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Archivos argentinos de pediatría

Print version ISSN 0325-0075On-line version ISSN 1668-3501


ANDRESIUK, María Vanesa et al. Relevamiento de parásitos zoonóticos en materia fecal canina y su importancia para la salud de los niños. Arch. argent. pediatr. [online]. 2004, vol.102, n.5, pp.325-329. ISSN 0325-0075.

Introduction. Canine population in Mar del Plata city, Argentina, is over 100.000 dogs. This situation produces a great number of canine feces in the environment with the dangerous consequences on human health, increasing the probability of infection with zoonotic parasites from public places where dogs and humans co-ocurr. The aim of the present research was to study the parasite condition of samples of canine feces collected from public squares of Mar del Plata city and from the Municipal Center of Zoonosis, in order to know the sanitary risk of the public environments of the city. Material and methods. From September 2001 to March 2002, 205 dogs from the Municipal Center of Zoonosis and 288 samples of feces from 21 squares of Mar del Plata city were examined for zoonotic parasites. Samples were processed by Willis floating-sedimentation technique. Total prevalence by parasite species and percentage of mono and poliparasitized samples were calculated. Samples were statistically compared by test. Results. Parasites identified from squares were uncinariae, Trichuris vulpis, Toxocara canis, coccidia and Amoeba spp. From the Municipal Center of Zoonosis (CMZ), in addition to the above mentioned parasites, Capillaria aerophila and Dipylidium caninum were also found. Total prevalence of parasites and percentage of poliparasitized samples were significantly higher in the Municipal Center of Zoonosis than in public squares. Conclusion. The results showed evidence of a high prevalence of canine enteroparasites of zoonotic relevance on human and veterinary health in dogs inhabiting public places of the city. Education campaigns directed to public health care and to increase the responsibility of people on pets are needed.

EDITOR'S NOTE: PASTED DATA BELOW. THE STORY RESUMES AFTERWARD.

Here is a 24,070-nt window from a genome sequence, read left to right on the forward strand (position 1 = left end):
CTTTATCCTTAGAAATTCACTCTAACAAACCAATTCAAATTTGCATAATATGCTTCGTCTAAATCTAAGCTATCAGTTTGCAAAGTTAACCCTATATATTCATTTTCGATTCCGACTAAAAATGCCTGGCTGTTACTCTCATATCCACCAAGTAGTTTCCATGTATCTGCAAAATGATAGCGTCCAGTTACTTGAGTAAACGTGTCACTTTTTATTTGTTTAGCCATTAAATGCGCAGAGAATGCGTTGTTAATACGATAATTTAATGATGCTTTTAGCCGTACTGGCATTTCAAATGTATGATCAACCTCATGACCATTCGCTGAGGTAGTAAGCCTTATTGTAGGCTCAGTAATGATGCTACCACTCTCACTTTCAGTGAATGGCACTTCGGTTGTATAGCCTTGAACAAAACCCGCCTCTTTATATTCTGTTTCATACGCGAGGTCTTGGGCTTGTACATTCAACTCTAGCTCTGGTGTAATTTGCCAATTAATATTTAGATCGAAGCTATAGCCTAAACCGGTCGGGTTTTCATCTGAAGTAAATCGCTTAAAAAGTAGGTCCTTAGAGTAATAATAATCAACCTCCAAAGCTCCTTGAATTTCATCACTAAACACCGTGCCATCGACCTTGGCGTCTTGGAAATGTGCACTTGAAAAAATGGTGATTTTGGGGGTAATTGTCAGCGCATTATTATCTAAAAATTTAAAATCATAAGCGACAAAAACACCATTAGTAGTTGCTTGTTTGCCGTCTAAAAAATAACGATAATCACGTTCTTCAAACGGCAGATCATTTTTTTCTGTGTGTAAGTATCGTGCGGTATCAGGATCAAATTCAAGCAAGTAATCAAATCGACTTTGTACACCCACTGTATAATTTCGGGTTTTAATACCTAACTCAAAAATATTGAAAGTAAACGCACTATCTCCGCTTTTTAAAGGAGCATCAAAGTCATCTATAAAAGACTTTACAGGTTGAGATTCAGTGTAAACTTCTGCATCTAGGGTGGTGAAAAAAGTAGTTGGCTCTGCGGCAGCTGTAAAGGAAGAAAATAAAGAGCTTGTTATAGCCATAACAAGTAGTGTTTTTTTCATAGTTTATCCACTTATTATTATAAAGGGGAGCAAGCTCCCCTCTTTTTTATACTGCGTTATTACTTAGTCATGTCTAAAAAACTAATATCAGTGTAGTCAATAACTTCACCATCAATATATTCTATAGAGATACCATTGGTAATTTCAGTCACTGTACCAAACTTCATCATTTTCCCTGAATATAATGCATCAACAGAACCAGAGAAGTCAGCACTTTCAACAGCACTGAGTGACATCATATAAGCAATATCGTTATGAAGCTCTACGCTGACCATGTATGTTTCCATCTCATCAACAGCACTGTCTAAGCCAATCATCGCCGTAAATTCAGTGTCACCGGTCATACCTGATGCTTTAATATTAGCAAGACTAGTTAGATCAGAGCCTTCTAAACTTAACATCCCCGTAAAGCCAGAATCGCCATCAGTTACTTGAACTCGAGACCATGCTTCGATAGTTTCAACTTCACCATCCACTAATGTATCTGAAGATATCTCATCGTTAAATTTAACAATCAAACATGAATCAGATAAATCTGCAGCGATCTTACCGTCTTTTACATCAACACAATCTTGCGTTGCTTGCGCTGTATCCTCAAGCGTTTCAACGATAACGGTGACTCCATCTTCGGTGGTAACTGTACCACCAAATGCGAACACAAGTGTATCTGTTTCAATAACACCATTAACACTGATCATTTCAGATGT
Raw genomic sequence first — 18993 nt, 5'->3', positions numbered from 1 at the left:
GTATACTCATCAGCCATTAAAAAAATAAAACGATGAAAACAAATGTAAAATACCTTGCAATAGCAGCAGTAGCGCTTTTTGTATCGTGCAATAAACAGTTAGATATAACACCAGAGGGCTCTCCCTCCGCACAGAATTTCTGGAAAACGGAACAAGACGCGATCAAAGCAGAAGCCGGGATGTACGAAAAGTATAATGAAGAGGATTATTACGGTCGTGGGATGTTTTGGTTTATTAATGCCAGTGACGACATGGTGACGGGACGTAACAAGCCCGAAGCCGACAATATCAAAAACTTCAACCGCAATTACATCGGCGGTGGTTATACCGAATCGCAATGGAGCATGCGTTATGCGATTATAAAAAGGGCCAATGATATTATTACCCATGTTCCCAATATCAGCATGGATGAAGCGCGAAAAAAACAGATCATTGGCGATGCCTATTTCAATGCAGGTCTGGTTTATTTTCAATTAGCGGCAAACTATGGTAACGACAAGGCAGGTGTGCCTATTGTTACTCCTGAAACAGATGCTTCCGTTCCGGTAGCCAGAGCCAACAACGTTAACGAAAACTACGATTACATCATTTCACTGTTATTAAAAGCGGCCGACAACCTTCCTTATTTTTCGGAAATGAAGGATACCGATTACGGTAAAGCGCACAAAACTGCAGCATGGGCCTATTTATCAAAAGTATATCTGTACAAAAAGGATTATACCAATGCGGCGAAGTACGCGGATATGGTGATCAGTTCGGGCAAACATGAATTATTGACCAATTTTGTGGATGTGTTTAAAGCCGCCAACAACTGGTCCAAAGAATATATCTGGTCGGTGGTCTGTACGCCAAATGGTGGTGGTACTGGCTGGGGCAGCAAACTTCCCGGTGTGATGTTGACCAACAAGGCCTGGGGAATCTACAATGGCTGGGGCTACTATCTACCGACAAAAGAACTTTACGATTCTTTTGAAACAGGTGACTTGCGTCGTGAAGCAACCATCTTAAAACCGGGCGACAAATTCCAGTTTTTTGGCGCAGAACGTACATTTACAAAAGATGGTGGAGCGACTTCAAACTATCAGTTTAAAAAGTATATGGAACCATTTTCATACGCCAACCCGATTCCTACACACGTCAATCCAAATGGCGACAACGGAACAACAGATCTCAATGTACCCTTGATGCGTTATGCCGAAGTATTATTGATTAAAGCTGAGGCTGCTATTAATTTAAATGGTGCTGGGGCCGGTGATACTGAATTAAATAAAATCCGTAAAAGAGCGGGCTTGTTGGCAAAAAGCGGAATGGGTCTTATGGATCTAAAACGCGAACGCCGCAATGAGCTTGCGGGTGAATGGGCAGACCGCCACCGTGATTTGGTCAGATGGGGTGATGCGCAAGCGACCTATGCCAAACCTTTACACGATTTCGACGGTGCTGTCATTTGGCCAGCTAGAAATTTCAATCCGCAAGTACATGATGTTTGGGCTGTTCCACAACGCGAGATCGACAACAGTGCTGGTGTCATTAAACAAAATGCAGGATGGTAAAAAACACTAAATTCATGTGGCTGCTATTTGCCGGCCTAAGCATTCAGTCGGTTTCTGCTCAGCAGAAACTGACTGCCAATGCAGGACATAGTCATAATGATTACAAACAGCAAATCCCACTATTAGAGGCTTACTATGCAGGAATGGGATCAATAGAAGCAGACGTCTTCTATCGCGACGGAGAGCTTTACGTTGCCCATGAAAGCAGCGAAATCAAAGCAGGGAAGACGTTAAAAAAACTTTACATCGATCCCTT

Keywords : Dogs; Feces; Enteroparasites; Public places; Public health.

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